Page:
Donald R. “Donnie” Parks, Hendersonville’s First African-American Chief of Police.   Photo by Terry Ruscin   The real estate bounded by Kanuga, Barnwell and South Church Streets once hosted “Black Bottom,” a hamlet of stilt houses occupied by members of Hendersonville’s African American townspeople. The houses, 

Black-owned Businesses 1950-1970

The period from 1950 through 1965 brought change to Henderson County. The transition from the injustices of segregation to the equal rights guaranteed under the Constitution was a quiet, slow, and relatively smooth process. It did take courage to complete the process, but for the 

Black-owned Businesses 1900-1950

1900-1920 By 1910, 46 Blacks owned at least 30 acres of land with three of these farmers owning 100 acres or more: M. R. Anderson of Mills River Township (230 acres), Martin Herrin (100 acres) and Washington Shipman (100 acres) both of the Hendersonville Township. 

Black-owned Businesses 1865-1900

Farming was by far the preferred way to gain financial stability for Blacks during the antebellum period. Only eight people prior to 1900 were able to post financial gains in occupations other than farming. They were: stonemasons Jackson Shipman and Henry King; blacksmiths Samuel Williams and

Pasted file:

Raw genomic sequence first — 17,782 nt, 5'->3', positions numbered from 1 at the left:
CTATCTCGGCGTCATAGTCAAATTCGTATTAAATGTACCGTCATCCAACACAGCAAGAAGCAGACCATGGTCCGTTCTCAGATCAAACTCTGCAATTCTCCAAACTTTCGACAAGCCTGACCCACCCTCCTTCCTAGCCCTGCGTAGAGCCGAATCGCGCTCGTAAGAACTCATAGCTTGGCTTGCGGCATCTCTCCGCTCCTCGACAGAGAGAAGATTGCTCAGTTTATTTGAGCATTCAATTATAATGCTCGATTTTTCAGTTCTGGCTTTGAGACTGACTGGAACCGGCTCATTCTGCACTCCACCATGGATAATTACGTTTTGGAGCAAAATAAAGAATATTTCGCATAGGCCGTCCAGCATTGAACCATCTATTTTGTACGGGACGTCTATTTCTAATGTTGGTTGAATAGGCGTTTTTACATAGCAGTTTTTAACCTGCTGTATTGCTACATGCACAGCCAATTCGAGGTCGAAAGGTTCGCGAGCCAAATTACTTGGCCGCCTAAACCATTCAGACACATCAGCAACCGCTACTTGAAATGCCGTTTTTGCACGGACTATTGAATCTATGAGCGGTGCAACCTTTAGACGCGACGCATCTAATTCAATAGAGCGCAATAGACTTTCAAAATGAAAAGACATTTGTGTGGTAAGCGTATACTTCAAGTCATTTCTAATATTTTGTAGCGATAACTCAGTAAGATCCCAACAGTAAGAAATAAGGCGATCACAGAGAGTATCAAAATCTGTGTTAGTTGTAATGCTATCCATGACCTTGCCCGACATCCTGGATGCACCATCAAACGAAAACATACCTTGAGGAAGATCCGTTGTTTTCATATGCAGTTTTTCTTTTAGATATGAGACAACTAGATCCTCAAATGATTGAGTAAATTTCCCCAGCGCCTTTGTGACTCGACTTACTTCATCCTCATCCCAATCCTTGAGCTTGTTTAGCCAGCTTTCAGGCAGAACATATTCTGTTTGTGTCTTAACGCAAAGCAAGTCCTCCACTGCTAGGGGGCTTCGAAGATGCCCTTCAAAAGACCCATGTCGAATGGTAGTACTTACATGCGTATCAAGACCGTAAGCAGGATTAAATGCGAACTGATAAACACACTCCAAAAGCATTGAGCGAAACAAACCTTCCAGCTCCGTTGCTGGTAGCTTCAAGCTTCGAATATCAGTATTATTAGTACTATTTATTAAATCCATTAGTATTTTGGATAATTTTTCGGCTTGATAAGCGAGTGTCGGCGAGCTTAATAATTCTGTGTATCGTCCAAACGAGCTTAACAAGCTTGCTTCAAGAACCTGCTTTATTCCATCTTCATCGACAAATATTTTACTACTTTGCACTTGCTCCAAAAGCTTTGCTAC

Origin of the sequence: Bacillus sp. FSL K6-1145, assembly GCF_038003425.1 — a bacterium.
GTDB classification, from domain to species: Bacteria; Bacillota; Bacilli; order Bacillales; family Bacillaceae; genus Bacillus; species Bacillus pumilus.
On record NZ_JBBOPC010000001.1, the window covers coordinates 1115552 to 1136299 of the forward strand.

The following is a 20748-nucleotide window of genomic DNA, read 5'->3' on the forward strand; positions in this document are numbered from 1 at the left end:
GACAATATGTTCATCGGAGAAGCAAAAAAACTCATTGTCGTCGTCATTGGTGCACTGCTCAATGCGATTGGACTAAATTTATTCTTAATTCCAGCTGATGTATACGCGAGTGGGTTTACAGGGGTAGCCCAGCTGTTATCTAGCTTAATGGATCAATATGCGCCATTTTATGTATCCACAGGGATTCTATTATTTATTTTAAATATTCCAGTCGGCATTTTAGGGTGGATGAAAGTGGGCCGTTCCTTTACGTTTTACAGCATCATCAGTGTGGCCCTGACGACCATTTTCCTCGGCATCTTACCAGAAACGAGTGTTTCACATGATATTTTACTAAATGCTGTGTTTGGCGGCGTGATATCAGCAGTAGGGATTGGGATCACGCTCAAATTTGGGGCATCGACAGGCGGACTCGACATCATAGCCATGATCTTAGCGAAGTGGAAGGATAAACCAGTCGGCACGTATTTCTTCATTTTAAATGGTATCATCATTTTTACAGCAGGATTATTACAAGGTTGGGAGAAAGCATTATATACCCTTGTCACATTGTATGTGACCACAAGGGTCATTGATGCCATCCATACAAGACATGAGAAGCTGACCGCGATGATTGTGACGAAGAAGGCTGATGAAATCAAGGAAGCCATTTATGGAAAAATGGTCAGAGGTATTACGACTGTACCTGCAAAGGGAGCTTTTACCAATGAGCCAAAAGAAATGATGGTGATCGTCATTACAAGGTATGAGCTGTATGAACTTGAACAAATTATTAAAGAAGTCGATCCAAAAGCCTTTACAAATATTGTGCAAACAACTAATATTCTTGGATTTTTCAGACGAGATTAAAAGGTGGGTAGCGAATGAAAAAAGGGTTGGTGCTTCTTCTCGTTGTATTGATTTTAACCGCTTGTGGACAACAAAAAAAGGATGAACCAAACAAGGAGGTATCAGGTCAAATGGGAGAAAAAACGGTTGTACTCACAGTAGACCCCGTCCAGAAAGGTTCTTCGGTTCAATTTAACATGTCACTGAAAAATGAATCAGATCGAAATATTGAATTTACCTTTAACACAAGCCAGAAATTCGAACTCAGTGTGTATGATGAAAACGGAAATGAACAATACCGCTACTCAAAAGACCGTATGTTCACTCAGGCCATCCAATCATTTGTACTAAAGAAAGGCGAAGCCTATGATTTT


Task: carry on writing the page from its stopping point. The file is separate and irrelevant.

Black-owned Businesses

Henderson County’s Black middle class, through diligent efforts, made an independent living through their own enterprises and stand out for their entrepreneurial spirit and hard work. Most often Black-run businesses at the turn of the century had to make a choice of focusing their trade either 

Hendersonville’s First Black Fire Fighter

Terry Smith joined the fire department in 1985.

An Early Volunteer Fire Fighter in Bat Cave

Although he never learned to read and write, Oscar Avery was proficient in the skills CPR, first aid, and other skills he needed as a volunteer fire fighter.

Vegetables for the Tailgate Market

Alma Logan Avery sold vegetables she grew on her farm in Lake Lure at the Tailgate market.

Chauffeurs and Merry Garden Casino

Henderson County’s licensed chauffeurs included several African Americans like Fred Potts.  The Merry Garden Casino in Flat Rock attracted nationally known swing bands.

Greenbook Guest House

The Landina Guest House was one of many Black-owned businesses that served the Black community in the days of segregation.